Mousa Ali from Djibouti.
|Elevation||2,021 m (6,631 ft) |
|Prominence||1,607 m (5,272 ft) |
|Listing||Country high point
|Location||Tadjourah, Djibouti /
Southern Red Sea, Eritrea /
The Mousa Ali Volcano is a 2,021 metres (6,631 ft) stratovolcano located on the tri-point borders of Ethiopia, Eritrea and Djibouti. The volcano is the highest point in Djibouti. The volcano's summit is truncated by a caldera, which contains rhyolitic lava domes and lava flows. The last known eruption occurred before the Holocene era.
The Mousa Ali is located in East Africa, in the north of the Great Rift Valley, which straddles the border triangle formed by the borders between Eritrea that covers its northern flank, Ethiopia that covers his flank south- west and Djibouti covering the Southeast flank. It is surrounded southeast by Djiboutian town of Dorra , southwest of the volcano Manda-Inakir and northwest by road from the Ethiopian town of Dessie in the Eritrean town of Assab.
Two strains of life in the area Afar. They are collectively known as Adrúmmi designated by 'Adó rum li "white as Byzantines ", which refers to its alleged particularly light skin.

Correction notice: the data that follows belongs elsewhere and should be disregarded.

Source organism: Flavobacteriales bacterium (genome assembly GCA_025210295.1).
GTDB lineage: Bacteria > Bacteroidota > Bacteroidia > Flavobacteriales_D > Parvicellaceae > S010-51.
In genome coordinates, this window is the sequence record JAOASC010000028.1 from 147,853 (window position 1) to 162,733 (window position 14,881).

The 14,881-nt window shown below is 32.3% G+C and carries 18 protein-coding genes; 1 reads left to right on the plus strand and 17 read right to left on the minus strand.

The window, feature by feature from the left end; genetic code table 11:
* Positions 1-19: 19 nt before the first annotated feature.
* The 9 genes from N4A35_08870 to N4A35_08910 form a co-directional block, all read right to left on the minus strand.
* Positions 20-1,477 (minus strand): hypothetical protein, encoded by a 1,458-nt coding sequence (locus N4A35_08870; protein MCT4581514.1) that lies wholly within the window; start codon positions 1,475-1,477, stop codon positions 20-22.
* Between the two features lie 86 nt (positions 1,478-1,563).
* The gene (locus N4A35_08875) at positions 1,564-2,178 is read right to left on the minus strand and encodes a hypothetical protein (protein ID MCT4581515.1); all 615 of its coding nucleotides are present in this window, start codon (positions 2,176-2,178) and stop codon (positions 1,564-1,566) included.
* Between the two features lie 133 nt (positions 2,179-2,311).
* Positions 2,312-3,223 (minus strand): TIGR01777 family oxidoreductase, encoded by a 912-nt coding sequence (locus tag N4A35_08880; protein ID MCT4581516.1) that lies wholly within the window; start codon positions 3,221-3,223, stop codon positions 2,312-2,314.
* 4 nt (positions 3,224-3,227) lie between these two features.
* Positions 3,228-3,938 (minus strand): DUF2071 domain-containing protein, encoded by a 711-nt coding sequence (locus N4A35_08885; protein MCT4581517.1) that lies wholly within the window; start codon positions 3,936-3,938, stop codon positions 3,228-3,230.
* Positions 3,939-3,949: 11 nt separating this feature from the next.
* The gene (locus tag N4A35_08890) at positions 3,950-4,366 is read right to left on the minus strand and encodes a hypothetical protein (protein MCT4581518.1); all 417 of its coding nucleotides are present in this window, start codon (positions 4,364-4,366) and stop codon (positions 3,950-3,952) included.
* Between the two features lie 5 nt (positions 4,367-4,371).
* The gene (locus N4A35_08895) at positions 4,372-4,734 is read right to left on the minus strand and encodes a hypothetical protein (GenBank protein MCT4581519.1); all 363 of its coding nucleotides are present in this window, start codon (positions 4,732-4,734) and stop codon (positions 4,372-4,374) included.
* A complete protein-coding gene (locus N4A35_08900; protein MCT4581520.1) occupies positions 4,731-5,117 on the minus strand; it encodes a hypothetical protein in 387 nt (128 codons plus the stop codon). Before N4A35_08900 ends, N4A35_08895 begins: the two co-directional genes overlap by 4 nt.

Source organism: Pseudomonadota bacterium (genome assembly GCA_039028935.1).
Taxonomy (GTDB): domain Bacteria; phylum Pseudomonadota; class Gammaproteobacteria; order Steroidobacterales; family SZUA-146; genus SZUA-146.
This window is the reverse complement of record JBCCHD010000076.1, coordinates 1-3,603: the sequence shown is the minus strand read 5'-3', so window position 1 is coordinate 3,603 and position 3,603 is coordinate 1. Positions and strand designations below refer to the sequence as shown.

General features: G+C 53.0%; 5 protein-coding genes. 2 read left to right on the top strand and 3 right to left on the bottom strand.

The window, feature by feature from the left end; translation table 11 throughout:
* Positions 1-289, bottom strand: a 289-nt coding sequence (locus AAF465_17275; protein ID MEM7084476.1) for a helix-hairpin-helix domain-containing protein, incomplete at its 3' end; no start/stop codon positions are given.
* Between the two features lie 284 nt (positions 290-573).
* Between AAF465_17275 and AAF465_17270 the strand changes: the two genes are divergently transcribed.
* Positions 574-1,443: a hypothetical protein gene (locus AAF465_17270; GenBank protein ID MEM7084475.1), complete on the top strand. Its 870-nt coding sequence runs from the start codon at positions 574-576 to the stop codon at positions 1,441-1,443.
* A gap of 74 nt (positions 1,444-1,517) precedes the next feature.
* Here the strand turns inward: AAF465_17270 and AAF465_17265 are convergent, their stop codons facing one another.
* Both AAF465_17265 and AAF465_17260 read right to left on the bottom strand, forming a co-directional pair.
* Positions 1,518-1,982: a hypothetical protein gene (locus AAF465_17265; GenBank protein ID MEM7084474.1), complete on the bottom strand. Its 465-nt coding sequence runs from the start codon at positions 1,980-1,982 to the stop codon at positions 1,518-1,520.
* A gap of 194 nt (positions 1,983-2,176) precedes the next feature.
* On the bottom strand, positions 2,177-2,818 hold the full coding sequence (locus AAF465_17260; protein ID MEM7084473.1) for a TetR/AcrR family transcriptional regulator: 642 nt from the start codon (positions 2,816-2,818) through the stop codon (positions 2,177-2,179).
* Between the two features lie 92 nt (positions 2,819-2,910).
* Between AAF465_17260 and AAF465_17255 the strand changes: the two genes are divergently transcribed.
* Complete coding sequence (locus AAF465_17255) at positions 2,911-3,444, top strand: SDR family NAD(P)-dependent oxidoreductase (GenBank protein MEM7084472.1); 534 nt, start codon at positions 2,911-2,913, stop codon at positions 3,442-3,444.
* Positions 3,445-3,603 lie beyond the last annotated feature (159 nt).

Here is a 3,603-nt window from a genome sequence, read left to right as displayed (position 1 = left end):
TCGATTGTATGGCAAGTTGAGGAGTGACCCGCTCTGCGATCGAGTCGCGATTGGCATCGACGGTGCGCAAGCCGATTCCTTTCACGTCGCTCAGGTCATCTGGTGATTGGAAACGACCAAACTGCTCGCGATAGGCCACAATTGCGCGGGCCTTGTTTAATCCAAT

The position of Ali Mousa as tripoint between Ethiopia, Eritrea and Djibouti is not the result of an agreement between the three countries. In December 1948 the British administering Eritrea refused to attend a meeting on site with the other two parties to determine the exact item. From 1952, he is no longer that of an internal border to Ethiopia. In 1954, Ethiopian delegates, however, refuse to demarcate the border of Eritrea.
This boundary becomes international in 1993 During the arbitration process, which sets the border between Eritrea and Ethiopia, Ethiopia boasts a tripoint further east, to Dadda'to. Finally, the Permanent Court of Arbitration sets the tripoint to Djibouti.
- Africa Ultra-Prominences, Peaklist.org, listed as "Moussa Ali Terara" Retrieved 29 September 2011
- "Mousa Ali". Global Volcanism Program. Smithsonian Institution. Retrieved 2007-04-04.
- "Moussa Ali" on Peakbagger Retrieved 29 September 2011
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